G protein-coupled receptors (GPCRs) are a superfamily of plasma membrane receptors that have diverse functions in parasitic worms (helminths), including neuromuscular signaling, chemosensation, and development. As GPCRs are the most popular class of drug targets in humans, they have been implicated as possible next-generation targets for anthelmintics. Thus, identification and annotation of GPCRs in helminth genomes is often an immediate priority. Here, we present a computational pipeline for GPCR identification and annotation that leverages comparative genomics performed in the recent release of over 50 helminth genomes.
The most robust methods for GPCR identification often use structural information alone as a first-pass identification of putative GPCRs. GPCRs have a canonical structure that includes seven transmembrane regions, and as such they are readily identified in genomic open-reading frames using pan-genome transmembrane domain predictions. However, this is computationally intensive for a single genome, let alone >100 genomes. It is also not optimized for highly fragmented genomes that have confounded assembly by high concentrations of repetitive regions and high AT content – features that are often found in helminth genomes.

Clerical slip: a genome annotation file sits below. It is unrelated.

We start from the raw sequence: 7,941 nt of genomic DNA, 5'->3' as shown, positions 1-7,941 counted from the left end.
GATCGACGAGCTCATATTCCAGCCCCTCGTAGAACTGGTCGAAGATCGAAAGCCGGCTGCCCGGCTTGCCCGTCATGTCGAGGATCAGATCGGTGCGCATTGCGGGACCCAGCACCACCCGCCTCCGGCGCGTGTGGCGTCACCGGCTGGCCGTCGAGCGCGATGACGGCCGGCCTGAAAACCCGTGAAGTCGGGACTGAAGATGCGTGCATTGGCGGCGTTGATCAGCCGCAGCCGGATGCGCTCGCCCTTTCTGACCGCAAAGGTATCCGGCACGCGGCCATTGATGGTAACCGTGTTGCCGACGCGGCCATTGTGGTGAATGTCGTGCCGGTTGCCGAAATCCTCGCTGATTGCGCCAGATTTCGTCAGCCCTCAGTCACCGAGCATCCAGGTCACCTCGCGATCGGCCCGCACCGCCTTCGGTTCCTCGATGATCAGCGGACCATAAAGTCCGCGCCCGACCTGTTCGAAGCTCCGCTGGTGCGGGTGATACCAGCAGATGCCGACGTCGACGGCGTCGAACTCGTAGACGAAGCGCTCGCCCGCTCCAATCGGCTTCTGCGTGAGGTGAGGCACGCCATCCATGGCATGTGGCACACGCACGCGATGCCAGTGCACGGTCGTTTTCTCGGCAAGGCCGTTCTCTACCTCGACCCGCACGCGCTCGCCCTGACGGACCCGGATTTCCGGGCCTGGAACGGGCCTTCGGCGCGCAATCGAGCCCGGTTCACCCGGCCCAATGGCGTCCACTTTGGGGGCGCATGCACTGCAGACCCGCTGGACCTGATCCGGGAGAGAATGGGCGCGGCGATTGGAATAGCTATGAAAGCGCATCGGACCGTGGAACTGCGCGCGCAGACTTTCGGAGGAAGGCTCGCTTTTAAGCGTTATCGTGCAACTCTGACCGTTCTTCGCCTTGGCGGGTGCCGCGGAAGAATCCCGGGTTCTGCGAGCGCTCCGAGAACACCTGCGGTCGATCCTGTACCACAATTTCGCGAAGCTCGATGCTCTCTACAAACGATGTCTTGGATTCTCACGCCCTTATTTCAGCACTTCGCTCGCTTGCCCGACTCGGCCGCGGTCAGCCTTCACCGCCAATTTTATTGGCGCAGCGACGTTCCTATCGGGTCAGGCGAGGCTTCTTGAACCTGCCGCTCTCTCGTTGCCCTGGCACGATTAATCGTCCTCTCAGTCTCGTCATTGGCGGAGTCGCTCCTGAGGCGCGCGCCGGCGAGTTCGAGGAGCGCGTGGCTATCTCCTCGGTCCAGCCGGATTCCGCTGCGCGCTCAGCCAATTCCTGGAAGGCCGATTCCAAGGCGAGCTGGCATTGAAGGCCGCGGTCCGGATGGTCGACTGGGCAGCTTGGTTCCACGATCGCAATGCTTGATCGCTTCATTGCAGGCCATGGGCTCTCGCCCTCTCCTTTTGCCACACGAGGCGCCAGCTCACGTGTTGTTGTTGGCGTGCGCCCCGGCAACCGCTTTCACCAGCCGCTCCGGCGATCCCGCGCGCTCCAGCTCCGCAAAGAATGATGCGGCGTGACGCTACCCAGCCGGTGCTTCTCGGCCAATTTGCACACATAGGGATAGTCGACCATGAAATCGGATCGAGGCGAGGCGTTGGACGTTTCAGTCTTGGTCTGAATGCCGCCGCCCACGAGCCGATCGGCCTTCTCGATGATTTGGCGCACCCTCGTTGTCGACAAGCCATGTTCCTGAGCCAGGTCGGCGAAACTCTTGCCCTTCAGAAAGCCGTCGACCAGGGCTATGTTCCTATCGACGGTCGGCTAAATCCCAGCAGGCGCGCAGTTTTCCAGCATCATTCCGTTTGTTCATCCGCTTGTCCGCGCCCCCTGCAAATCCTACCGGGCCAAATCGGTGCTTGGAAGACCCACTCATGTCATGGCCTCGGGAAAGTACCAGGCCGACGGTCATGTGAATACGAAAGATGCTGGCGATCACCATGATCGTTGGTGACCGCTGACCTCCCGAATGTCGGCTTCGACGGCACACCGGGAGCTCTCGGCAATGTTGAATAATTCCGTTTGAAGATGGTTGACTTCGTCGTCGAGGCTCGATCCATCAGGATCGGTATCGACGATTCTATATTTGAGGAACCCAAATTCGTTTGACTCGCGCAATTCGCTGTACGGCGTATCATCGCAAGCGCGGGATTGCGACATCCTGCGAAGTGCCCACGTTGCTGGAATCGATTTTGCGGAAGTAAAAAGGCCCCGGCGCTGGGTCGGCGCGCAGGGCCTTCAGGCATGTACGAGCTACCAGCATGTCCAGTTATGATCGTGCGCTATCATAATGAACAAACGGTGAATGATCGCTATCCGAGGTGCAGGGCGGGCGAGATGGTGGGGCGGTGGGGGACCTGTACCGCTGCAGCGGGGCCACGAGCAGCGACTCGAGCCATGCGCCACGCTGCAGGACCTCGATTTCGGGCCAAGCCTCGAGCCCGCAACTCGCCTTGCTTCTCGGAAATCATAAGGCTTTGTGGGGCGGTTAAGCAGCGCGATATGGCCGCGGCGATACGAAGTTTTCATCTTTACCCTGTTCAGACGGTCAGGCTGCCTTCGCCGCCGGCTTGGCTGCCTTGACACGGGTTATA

Thus, we devised an alternative strategy that leveraged the lucrative comparative genomic data included at WormBase ParaSite. Using previously identified helminth and free-living worm GPCRs as seeds, we developed a homologous family-centric approach for identifying conserved GPCR families and filtering out false-positives (Figure 1 See figure in Figures section.).